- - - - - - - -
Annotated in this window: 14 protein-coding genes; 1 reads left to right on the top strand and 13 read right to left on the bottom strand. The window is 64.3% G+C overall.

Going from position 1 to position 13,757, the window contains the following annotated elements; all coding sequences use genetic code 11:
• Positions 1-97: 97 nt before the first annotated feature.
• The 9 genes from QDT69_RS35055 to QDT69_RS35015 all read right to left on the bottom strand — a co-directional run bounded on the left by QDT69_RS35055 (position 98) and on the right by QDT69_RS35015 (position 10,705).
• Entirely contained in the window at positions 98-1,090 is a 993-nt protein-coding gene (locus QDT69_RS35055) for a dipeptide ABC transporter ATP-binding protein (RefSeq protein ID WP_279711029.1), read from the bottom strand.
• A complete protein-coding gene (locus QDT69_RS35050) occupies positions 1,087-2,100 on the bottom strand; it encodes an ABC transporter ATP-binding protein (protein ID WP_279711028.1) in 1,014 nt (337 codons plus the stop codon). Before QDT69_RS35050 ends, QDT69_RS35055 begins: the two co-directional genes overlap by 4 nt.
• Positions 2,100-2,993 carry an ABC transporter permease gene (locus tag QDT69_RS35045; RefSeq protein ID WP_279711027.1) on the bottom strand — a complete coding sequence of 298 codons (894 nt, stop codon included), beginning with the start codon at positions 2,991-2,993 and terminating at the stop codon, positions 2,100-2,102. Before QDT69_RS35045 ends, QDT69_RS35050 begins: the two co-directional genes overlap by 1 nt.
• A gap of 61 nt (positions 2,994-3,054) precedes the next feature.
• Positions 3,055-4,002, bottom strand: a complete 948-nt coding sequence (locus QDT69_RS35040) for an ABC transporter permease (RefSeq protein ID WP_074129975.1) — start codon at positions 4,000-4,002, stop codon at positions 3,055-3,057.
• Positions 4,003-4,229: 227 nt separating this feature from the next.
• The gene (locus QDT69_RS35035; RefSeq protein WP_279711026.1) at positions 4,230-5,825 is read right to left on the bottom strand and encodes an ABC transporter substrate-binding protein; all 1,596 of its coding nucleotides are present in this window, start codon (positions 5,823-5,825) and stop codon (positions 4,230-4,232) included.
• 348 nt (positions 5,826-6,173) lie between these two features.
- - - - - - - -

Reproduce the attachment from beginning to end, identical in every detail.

Annotated in this window: 14 protein-coding genes; 1 reads left to right on the top strand and 13 read right to left on the bottom strand. The window is 64.3% G+C overall.

Going from position 1 to position 13,757, the window contains the following annotated elements; all coding sequences use genetic code 11:
• Positions 1-97: 97 nt before the first annotated feature.
• The 9 genes from QDT69_RS35055 to QDT69_RS35015 all read right to left on the bottom strand — a co-directional run bounded on the left by QDT69_RS35055 (position 98) and on the right by QDT69_RS35015 (position 10,705).
• Entirely contained in the window at positions 98-1,090 is a 993-nt protein-coding gene (locus QDT69_RS35055) for a dipeptide ABC transporter ATP-binding protein (RefSeq protein ID WP_279711029.1), read from the bottom strand.
• A complete protein-coding gene (locus QDT69_RS35050) occupies positions 1,087-2,100 on the bottom strand; it encodes an ABC transporter ATP-binding protein (protein ID WP_279711028.1) in 1,014 nt (337 codons plus the stop codon). Before QDT69_RS35050 ends, QDT69_RS35055 begins: the two co-directional genes overlap by 4 nt.
• Positions 2,100-2,993 carry an ABC transporter permease gene (locus tag QDT69_RS35045; RefSeq protein ID WP_279711027.1) on the bottom strand — a complete coding sequence of 298 codons (894 nt, stop codon included), beginning with the start codon at positions 2,991-2,993 and terminating at the stop codon, positions 2,100-2,102. Before QDT69_RS35045 ends, QDT69_RS35050 begins: the two co-directional genes overlap by 1 nt.
• A gap of 61 nt (positions 2,994-3,054) precedes the next feature.
• Positions 3,055-4,002, bottom strand: a complete 948-nt coding sequence (locus QDT69_RS35040) for an ABC transporter permease (RefSeq protein ID WP_074129975.1) — start codon at positions 4,000-4,002, stop codon at positions 3,055-3,057.
• Positions 4,003-4,229: 227 nt separating this feature from the next.
• The gene (locus QDT69_RS35035; RefSeq protein WP_279711026.1) at positions 4,230-5,825 is read right to left on the bottom strand and encodes an ABC transporter substrate-binding protein; all 1,596 of its coding nucleotides are present in this window, start codon (positions 5,823-5,825) and stop codon (positions 4,230-4,232) included.
• 348 nt (positions 5,826-6,173) lie between these two features.